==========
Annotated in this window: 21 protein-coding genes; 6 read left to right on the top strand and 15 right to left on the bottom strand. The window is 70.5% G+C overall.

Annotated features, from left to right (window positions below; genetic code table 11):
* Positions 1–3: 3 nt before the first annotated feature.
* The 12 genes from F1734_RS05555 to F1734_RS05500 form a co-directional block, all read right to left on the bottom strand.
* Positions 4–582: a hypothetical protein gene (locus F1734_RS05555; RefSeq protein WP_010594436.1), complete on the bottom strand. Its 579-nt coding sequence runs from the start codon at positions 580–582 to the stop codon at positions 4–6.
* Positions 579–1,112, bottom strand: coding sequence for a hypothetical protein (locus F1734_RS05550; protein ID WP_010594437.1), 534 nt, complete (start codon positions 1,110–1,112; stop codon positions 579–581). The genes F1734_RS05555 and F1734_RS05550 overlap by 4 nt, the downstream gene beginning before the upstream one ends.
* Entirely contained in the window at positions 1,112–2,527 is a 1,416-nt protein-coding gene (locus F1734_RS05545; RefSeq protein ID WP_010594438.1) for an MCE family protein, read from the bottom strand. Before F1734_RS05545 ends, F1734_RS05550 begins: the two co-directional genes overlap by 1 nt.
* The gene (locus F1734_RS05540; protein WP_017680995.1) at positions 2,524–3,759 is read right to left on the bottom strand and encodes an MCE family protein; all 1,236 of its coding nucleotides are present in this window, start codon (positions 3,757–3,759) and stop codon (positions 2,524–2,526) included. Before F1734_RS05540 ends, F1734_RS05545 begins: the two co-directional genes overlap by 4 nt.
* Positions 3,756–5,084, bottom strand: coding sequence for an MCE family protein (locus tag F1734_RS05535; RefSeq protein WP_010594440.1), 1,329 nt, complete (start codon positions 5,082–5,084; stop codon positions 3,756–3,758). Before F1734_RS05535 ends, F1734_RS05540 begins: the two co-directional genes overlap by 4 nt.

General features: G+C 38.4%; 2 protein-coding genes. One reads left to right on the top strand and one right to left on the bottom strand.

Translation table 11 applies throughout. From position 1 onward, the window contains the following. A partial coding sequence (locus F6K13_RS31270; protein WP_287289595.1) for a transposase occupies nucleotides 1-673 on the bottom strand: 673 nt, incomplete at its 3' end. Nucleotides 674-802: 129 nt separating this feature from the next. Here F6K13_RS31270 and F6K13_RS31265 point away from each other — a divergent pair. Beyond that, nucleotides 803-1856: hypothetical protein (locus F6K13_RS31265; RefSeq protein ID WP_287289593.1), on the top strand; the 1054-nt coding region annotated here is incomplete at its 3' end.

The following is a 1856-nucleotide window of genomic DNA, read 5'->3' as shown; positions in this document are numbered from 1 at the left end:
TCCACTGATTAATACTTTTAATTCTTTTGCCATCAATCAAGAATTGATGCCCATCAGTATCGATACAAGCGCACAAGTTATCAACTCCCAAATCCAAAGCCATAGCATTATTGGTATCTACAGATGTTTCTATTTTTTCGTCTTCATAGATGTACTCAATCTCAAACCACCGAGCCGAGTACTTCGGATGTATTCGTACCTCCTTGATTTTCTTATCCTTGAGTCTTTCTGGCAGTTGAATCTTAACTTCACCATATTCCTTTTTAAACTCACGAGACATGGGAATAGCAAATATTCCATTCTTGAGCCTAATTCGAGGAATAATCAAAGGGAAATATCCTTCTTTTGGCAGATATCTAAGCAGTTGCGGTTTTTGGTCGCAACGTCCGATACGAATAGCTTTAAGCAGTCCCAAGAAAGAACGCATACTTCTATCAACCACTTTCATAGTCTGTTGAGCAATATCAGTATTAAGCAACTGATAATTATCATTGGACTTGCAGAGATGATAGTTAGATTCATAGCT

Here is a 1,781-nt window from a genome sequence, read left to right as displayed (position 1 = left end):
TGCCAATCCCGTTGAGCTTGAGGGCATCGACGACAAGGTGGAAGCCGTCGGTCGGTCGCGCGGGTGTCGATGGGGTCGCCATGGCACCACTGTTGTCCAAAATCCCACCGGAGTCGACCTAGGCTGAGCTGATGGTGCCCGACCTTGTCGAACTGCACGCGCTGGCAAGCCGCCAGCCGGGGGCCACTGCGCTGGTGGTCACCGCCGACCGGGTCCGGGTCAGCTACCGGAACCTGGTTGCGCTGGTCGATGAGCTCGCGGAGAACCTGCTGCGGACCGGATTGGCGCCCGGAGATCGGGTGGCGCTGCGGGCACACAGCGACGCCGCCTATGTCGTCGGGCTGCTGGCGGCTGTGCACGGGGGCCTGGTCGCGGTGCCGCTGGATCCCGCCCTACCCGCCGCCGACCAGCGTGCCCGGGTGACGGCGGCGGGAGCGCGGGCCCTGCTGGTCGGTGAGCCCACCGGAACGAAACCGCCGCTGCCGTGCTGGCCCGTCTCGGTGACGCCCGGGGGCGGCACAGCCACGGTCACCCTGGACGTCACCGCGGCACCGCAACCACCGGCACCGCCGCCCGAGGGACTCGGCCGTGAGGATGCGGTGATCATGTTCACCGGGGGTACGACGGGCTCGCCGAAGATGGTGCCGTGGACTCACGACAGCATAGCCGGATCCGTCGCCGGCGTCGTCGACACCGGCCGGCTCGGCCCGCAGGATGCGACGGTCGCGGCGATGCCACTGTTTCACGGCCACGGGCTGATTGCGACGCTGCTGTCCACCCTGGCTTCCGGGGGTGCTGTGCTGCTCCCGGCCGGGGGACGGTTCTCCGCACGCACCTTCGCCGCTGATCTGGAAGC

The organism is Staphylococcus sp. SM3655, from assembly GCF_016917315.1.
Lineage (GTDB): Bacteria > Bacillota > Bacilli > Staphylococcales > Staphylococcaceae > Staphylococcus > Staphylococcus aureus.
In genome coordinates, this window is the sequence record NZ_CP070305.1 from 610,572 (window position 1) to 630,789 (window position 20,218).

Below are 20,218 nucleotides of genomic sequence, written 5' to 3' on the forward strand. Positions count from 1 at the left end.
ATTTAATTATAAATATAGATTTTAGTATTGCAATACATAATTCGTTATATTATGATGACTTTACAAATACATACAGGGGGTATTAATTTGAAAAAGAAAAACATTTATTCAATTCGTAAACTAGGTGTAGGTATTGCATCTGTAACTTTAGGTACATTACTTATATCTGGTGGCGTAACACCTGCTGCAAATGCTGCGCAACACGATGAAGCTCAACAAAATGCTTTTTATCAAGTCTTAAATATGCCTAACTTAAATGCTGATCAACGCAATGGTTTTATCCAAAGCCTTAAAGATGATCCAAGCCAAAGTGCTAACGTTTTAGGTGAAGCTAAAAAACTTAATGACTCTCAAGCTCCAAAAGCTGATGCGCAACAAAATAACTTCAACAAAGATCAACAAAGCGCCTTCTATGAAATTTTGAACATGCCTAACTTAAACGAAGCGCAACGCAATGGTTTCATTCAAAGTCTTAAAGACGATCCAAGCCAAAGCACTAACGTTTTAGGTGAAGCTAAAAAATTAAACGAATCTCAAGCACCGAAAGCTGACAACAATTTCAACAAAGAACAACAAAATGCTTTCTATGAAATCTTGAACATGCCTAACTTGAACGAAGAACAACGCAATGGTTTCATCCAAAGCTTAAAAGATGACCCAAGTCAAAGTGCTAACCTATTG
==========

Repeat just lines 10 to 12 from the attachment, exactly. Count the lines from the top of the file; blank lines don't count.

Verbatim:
General features: G+C 38.4%; 2 protein-coding genes. One reads left to right on the top strand and one right to left on the bottom strand.

Translation table 11 applies throughout. From position 1 onward, the window contains the following. A partial coding sequence (locus F6K13_RS31270; protein WP_287289595.1) for a transposase occupies nucleotides 1-673 on the bottom strand: 673 nt, incomplete at its 3' end. Nucleotides 674-802: 129 nt separating this feature from the next. Here F6K13_RS31270 and F6K13_RS31265 point away from each other — a divergent pair. Beyond that, nucleotides 803-1856: hypothetical protein (locus F6K13_RS31265; RefSeq protein ID WP_287289593.1), on the top strand; the 1054-nt coding region annotated here is incomplete at its 3' end.

The following is a 1856-nucleotide window of genomic DNA, read 5'->3' as shown; positions in this document are numbered from 1 at the left end: